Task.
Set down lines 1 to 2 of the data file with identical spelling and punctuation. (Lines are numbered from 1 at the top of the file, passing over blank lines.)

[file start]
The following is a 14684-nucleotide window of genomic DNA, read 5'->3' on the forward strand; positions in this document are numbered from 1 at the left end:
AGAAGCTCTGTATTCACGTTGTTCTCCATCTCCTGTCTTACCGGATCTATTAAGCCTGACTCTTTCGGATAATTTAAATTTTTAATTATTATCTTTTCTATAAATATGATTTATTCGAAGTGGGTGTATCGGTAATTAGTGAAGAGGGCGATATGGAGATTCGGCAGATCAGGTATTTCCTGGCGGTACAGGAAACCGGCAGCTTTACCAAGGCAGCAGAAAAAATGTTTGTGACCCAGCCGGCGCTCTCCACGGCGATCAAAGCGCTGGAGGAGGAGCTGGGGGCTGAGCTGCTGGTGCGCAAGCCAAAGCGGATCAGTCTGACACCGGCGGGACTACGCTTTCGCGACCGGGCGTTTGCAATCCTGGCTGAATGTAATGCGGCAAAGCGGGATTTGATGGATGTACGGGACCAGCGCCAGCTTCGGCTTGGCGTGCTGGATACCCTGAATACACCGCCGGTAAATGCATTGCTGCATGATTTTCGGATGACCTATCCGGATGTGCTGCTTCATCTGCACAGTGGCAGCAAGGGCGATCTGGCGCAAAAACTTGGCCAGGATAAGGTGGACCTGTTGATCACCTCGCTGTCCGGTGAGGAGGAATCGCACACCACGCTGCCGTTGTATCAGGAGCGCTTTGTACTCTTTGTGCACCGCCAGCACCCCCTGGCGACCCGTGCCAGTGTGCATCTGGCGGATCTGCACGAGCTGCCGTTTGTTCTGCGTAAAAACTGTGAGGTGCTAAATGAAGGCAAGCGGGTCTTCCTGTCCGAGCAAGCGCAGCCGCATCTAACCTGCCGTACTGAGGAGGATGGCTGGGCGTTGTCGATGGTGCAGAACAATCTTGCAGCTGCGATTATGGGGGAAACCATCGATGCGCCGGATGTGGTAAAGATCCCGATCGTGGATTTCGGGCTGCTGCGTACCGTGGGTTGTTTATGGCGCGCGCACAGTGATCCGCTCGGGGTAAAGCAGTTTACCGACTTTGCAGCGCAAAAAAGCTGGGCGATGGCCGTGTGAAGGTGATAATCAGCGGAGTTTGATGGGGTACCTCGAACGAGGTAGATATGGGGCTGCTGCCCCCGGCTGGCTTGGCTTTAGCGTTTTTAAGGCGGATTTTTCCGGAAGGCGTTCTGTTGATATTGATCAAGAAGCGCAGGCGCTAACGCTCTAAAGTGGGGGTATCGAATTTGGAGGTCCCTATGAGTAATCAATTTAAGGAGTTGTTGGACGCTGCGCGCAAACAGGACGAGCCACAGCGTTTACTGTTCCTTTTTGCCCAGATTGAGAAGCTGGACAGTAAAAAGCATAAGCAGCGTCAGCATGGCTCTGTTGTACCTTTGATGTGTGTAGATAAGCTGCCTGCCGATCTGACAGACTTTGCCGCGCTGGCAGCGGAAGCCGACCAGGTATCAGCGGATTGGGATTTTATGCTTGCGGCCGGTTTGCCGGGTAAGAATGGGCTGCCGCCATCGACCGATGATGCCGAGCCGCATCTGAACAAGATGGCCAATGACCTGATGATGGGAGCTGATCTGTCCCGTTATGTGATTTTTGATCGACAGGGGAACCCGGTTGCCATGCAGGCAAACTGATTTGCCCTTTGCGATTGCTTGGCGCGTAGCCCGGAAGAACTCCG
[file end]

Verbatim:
The following is a 14684-nucleotide window of genomic DNA, read 5'->3' on the forward strand; positions in this document are numbered from 1 at the left end:
AGAAGCTCTGTATTCACGTTGTTCTCCATCTCCTGTCTTACCGGATCTATTAAGCCTGACTCTTTCGGATAATTTAAATTTTTAATTATTATCTTTTCTATAAATATGATTTATTCGAAGTGGGTGTATCGGTAATTAGTGAAGAGGGCGATATGGAGATTCGGCAGATCAGGTATTTCCTGGCGGTACAGGAAACCGGCAGCTTTACCAAGGCAGCAGAAAAAATGTTTGTGACCCAGCCGGCGCTCTCCACGGCGATCAAAGCGCTGGAGGAGGAGCTGGGGGCTGAGCTGCTGGTGCGCAAGCCAAAGCGGATCAGTCTGACACCGGCGGGACTACGCTTTCGCGACCGGGCGTTTGCAATCCTGGCTGAATGTAATGCGGCAAAGCGGGATTTGATGGATGTACGGGACCAGCGCCAGCTTCGGCTTGGCGTGCTGGATACCCTGAATACACCGCCGGTAAATGCATTGCTGCATGATTTTCGGATGACCTATCCGGATGTGCTGCTTCATCTGCACAGTGGCAGCAAGGGCGATCTGGCGCAAAAACTTGGCCAGGATAAGGTGGACCTGTTGATCACCTCGCTGTCCGGTGAGGAGGAATCGCACACCACGCTGCCGTTGTATCAGGAGCGCTTTGTACTCTTTGTGCACCGCCAGCACCCCCTGGCGACCCGTGCCAGTGTGCATCTGGCGGATCTGCACGAGCTGCCGTTTGTTCTGCGTAAAAACTGTGAGGTGCTAAATGAAGGCAAGCGGGTCTTCCTGTCCGAGCAAGCGCAGCCGCATCTAACCTGCCGTACTGAGGAGGATGGCTGGGCGTTGTCGATGGTGCAGAACAATCTTGCAGCTGCGATTATGGGGGAAACCATCGATGCGCCGGATGTGGTAAAGATCCCGATCGTGGATTTCGGGCTGCTGCGTACCGTGGGTTGTTTATGGCGCGCGCACAGTGATCCGCTCGGGGTAAAGCAGTTTACCGACTTTGCAGCGCAAAAAAGCTGGGCGATGGCCGTGTGAAGGTGATAATCAGCGGAGTTTGATGGGGTACCTCGAACGAGGTAGATATGGGGCTGCTGCCCCCGGCTGGCTTGGCTTTAGCGTTTTTAAGGCGGATTTTTCCGGAAGGCGTTCTGTTGATATTGATCAAGAAGCGCAGGCGCTAACGCTCTAAAGTGGGGGTATCGAATTTGGAGGTCCCTATGAGTAATCAATTTAAGGAGTTGTTGGACGCTGCGCGCAAACAGGACGAGCCACAGCGTTTACTGTTCCTTTTTGCCCAGATTGAGAAGCTGGACAGTAAAAAGCATAAGCAGCGTCAGCATGGCTCTGTTGTACCTTTGATGTGTGTAGATAAGCTGCCTGCCGATCTGACAGACTTTGCCGCGCTGGCAGCGGAAGCCGACCAGGTATCAGCGGATTGGGATTTTATGCTTGCGGCCGGTTTGCCGGGTAAGAATGGGCTGCCGCCATCGACCGATGATGCCGAGCCGCATCTGAACAAGATGGCCAATGACCTGATGATGGGAGCTGATCTGTCCCGTTATGTGATTTTTGATCGACAGGGGAACCCGGTTGCCATGCAGGCAAACTGATTTGCCCTTTGCGATTGCTTGGCGCGTAGCCCGGAAGAACTCCG